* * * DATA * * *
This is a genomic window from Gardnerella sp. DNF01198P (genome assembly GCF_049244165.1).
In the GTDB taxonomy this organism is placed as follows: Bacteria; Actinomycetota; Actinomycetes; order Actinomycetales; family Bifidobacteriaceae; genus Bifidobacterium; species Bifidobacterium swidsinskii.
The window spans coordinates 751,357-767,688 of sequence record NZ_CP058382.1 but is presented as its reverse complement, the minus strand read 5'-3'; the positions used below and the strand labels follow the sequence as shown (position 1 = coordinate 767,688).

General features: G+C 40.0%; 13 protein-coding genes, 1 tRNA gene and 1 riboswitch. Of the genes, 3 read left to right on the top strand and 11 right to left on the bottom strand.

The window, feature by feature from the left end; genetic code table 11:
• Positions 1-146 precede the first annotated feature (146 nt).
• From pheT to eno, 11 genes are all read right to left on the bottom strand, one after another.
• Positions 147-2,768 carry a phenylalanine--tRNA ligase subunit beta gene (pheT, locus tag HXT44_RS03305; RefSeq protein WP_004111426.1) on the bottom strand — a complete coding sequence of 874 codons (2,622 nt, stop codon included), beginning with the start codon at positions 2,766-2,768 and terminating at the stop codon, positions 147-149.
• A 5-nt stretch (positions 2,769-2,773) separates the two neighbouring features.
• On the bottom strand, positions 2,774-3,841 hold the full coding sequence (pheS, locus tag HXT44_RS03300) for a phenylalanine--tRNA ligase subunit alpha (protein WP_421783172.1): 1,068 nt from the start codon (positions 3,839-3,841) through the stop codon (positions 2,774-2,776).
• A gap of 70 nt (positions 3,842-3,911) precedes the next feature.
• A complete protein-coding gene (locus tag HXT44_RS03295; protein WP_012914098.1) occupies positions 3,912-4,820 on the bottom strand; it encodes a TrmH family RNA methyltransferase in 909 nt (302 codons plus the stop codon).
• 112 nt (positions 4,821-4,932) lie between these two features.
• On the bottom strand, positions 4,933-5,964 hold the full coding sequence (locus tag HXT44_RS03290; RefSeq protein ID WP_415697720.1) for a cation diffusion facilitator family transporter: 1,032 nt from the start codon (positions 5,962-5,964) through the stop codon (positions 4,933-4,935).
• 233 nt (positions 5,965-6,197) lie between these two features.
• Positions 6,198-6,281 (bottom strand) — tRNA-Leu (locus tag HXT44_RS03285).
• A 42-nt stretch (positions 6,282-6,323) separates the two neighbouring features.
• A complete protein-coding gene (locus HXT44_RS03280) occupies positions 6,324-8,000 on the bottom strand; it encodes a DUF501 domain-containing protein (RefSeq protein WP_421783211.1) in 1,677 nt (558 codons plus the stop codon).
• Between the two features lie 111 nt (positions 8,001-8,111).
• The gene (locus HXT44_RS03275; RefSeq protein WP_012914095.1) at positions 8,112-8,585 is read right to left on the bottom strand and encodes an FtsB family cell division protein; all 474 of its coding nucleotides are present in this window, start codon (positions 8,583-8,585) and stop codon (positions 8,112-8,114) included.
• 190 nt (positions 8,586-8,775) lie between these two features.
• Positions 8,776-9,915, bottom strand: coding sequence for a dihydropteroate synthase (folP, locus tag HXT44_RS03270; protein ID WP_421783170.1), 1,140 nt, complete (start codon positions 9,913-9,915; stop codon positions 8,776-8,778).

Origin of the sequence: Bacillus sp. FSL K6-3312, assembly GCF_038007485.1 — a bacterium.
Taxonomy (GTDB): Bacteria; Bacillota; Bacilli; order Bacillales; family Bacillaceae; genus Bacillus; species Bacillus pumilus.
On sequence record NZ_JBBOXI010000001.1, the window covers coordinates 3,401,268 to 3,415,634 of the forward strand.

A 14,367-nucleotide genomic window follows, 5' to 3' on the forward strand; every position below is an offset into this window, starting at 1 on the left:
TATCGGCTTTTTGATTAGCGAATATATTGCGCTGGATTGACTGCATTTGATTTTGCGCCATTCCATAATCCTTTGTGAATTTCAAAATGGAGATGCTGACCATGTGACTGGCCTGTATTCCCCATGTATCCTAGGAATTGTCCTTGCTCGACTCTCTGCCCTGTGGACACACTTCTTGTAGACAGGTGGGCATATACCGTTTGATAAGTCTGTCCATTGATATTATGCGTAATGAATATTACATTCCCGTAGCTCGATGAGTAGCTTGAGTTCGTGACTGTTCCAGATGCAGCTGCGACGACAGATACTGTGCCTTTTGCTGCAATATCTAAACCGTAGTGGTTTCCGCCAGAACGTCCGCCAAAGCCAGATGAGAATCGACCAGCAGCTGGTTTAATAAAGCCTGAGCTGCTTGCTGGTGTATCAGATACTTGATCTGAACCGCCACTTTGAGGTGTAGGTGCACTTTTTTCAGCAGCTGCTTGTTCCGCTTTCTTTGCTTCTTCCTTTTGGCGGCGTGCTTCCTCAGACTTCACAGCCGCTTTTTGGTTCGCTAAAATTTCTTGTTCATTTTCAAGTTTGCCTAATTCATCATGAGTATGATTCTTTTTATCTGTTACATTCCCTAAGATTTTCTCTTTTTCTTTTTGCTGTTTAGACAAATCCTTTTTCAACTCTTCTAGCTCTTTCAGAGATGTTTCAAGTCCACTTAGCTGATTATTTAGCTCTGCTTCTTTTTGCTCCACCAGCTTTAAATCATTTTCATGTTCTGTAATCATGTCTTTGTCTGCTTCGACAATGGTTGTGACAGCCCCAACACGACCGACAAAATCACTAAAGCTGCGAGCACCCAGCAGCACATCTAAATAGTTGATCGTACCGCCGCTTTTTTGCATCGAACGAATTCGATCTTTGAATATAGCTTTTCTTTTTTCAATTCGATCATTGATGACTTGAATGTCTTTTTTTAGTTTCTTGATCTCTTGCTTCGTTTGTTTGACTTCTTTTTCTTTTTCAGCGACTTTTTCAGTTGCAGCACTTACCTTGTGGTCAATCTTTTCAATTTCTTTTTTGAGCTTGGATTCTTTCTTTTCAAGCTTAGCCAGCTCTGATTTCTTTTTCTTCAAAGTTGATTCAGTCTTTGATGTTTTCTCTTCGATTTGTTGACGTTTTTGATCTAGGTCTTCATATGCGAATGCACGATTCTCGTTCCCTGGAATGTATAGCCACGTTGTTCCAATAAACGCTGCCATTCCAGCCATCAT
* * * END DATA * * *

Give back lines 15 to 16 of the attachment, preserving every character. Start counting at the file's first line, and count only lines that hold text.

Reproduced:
• 233 nt (positions 5,965-6,197) lie between these two features.
• Positions 6,198-6,281 (bottom strand) — tRNA-Leu (locus tag HXT44_RS03285).